I met him at Sydney airport, when I flew in from New Zealand, landing about an hour after I flew in from Melbourne. We were picked up by a guy named Tim. I introduced myself as Donovan (you know, given that's my name!) we shook hands and then Tim drove us to our accommodation. I knew Matt followed me on twitter, but I didn't know if he'd paid much attention. The next day he said 'Donovan, if you'd told me you were Mr Oz Atheist I'd have known you!'. I'm surprised when anyone outside twitter knowns me by my twitter handled, but to have Matt Dillahunty - the person who, more than anyone else, is the reason Mr Oz Atheist is even a thing - say that was quite a moment. 

The 10 days I got to spend with Matt were great. We drank tequila, checked out stars, went to a casino, went to Australia zoo walked around Brisbane, walked around Sydney, and walked around my home city of Melbourne, which Matt said was his favourite Australian city. He liked the 'vibe'. I should add there was a whole bunch of people who did these things too! Including my partner for the Melbourne stuff. It wasn't like it was just Matt and me! :D

I liked that despite being in Australia as a 'celebrity' he was so down to earth. We were talking one night and I'd told him about his influence on me being a vocal atheist and how I was excited to meet him. He thanked me and said 'but I hope now you just think I'm just someone who's good to hangout with' (he may not have said 'hangout'). And I did. I enjoyed spending time with 'Matt' not necessarily 'Matt Dillahunty off The Atheist Experience'. 

He has, more than once, invited me to his house (should I ever be able to get to Austin), even saying he'd pick me up from the airport. I'd love to have him show me around his hometown as I was show him around mine. 

And that is why I admire Matt Dillahunty. 

Sunday, 1 July 2018

Why I Admire Stephen King

It would have been early 1988, when I was 14, going on 15, that we received a pamphlet from Doubleday book club in our letterbox. I had a look and I was promised two extremely discounted books (maybe 80% off?) for simply saying 'I'd like two books'. 

Well that was the large print. The fine print said I had to then pay full price for some books. I think it was a selected book each month and you had to opt out, rather than in, if you didn't want it. Anyway, that's not really the point of this story. 

I don't know which was the second book I chose, but I will always remember the first. 

Stephen King's The Tommyknockers. I did the thing you're always told not to do...I judged a book by its cover. I think I'd heard of Stephen by then but I wasn't much of a reader at that point. But the cover of The Tommyknockers piqued my interest and I could have my own copy for just a couple of dollars. So I bought it, read it...and was hooked for life. 

I've since collected every Stephen King book I can afford. Many I have two copies of because the US version and the UK version usually have different covers. 

King had humble beginnings, being raised, with his brother, by his mother alone, after their father left when Stephen was just two years old. His father said he was going to buy a pack of cigarettes, but never returned.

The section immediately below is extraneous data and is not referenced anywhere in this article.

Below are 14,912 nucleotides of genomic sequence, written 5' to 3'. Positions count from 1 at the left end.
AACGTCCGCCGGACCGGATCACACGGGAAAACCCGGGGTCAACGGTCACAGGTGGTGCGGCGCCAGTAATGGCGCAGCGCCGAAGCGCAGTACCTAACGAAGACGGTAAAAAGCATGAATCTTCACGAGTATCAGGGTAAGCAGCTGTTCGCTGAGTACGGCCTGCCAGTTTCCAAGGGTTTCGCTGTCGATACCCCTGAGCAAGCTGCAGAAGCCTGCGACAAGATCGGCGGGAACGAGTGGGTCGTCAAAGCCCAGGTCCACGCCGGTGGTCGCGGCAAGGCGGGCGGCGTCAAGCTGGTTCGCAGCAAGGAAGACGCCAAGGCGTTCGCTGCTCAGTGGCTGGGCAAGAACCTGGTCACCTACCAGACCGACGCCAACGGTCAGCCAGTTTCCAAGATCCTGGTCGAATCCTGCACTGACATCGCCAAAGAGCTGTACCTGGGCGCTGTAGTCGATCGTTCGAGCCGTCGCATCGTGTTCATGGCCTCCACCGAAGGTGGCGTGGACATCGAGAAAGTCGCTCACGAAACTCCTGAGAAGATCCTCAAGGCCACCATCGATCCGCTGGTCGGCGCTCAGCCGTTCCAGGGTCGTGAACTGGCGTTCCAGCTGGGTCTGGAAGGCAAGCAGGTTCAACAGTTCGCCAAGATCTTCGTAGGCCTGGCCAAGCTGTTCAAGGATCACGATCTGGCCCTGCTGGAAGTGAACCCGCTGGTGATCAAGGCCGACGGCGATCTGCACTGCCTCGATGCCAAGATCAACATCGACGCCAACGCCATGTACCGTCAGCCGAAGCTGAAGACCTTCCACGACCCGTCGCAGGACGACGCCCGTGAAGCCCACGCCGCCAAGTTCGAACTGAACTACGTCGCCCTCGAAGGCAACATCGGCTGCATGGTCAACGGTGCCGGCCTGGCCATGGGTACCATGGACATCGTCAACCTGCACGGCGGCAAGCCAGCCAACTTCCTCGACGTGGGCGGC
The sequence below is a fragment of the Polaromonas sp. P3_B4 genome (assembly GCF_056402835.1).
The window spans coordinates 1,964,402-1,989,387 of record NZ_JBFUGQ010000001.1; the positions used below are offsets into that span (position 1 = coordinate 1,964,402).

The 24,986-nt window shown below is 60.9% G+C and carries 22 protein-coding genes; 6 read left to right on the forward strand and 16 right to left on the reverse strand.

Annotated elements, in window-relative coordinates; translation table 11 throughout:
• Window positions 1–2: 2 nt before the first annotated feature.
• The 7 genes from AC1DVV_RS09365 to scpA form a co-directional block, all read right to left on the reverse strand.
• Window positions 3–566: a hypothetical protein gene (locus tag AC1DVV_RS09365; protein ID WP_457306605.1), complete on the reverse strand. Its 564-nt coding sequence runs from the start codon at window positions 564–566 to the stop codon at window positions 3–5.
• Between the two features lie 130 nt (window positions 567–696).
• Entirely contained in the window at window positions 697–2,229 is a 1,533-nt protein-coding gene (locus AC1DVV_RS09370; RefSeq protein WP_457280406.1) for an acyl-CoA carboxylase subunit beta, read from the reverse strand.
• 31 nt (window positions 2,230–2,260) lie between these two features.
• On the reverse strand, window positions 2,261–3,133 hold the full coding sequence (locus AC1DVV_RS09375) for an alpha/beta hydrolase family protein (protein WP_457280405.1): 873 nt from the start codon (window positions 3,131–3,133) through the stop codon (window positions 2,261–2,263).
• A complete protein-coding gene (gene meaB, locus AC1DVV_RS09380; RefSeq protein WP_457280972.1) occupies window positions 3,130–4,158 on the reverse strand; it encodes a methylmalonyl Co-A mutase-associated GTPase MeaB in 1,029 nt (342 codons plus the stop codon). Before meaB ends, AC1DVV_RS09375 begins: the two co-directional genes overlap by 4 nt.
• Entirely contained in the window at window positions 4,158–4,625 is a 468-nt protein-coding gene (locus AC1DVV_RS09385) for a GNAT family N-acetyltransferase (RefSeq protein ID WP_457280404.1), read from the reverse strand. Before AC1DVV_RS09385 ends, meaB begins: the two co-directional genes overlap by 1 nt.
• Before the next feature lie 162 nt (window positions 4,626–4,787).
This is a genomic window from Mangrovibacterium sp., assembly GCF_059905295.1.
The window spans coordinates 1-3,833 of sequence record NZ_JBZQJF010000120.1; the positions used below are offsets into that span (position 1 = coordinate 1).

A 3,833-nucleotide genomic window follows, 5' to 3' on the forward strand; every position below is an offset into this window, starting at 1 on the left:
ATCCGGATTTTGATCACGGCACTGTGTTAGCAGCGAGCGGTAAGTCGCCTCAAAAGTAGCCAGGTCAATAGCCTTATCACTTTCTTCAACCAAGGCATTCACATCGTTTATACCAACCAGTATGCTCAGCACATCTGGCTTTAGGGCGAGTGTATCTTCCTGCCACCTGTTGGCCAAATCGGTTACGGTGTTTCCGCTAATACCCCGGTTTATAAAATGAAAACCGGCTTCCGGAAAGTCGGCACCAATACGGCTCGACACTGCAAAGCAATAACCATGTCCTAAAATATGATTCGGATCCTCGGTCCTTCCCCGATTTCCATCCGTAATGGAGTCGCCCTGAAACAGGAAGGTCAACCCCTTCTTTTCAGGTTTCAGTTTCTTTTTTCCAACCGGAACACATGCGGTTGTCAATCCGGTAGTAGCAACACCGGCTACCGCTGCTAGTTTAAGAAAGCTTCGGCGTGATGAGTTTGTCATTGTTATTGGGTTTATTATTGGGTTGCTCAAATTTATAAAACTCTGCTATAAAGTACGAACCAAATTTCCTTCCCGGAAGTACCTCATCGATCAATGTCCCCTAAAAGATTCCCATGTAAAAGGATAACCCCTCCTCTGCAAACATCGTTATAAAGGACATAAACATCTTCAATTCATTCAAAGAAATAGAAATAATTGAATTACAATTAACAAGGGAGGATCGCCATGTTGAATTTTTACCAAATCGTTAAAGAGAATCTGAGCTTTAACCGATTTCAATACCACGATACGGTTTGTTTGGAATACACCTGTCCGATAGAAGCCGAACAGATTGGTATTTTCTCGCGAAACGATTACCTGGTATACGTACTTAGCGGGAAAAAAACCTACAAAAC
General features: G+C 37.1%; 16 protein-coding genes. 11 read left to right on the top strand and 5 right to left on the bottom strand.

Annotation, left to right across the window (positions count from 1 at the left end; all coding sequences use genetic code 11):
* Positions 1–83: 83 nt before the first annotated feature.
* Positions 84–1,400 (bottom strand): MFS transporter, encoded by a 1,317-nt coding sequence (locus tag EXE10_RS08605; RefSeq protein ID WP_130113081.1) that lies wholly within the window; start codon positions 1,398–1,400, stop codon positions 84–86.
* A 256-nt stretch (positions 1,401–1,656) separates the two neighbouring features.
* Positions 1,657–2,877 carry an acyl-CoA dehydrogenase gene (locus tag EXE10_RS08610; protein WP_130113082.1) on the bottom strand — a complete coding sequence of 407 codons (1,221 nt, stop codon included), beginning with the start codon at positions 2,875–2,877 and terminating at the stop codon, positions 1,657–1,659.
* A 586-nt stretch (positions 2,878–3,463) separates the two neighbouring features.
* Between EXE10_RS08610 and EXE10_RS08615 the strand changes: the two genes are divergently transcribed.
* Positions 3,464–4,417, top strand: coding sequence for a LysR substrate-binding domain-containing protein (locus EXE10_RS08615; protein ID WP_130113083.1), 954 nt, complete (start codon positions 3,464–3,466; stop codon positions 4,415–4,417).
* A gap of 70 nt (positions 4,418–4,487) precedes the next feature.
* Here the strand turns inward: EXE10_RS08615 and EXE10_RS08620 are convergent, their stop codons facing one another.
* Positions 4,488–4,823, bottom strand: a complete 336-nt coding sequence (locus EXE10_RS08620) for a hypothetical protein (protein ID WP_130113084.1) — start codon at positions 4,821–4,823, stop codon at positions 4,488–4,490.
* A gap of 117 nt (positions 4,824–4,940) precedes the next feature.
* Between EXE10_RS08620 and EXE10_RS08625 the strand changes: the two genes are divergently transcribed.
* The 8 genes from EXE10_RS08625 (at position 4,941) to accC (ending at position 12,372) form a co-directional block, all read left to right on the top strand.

Jump a few decades and Stephen King has now sold over 350 million books, putting him in the top 4 english language writers of all time. 

I admire his determination and persistence. He would supplement his income by selling short stories to men's magazine, whilst working/trying to find work as a teacher. He was once fined $250 for driving over a traffic cone, paying the fine with a $250 cheque he received for his story 'The Raft'. (Originally called The Float'). 

When he did find teaching work, he would get home and write late into the night. He's a wonderful example of working hard to achieve your goals. 

He abandoned his manuscript for Carrie, before being encouraged by his wife, Tabitha, to complete it. He sold it for $2,500. Later selling the paperback rights for $400,000. It was his first of over 50 published novels. Stories have it that he gave Tabitha the news by buying her a much needed hair dryer. She told him they couldn't afford it. He smiled, and told her they could. I hope this story is true! 

He still writes every day. Telling an interviewer once that he didn't write on Christmas or Thanks Giving, just so he didn't seem too weird. 

I admire his willingness to 'give back'. He has toured the US visiting only small, independent book stores, to help them with sales. He conducts writing seminars to teach people to be better writers, he's a long time supporter of various charities, including Heifer International, an organisation that teaches sustainable farming, helps those farmers to gain access to markets, and helps empower women by teaching them leadership skills. 

With his wife they have set up the Stephen and Tabitha King Foundation. Since 1986 they have been giving grants to help address the causes and consequences of social and environmental problems. (Interestingly they won't provide grants for, among other things, "renovations to churches or other religious properties or institutions"). 

It's clear that his charitable focus is on sustainability and addressing the root cause of problems, which is, I think, how it should be done. 

Finally, I admire his politics. He's clearly a left leaning person and has not been at all shy in his condemnation of Donald Trump and Trump's embarrassing presidency. A brief scroll through Stephen's twitter time line will show you all you need to know there.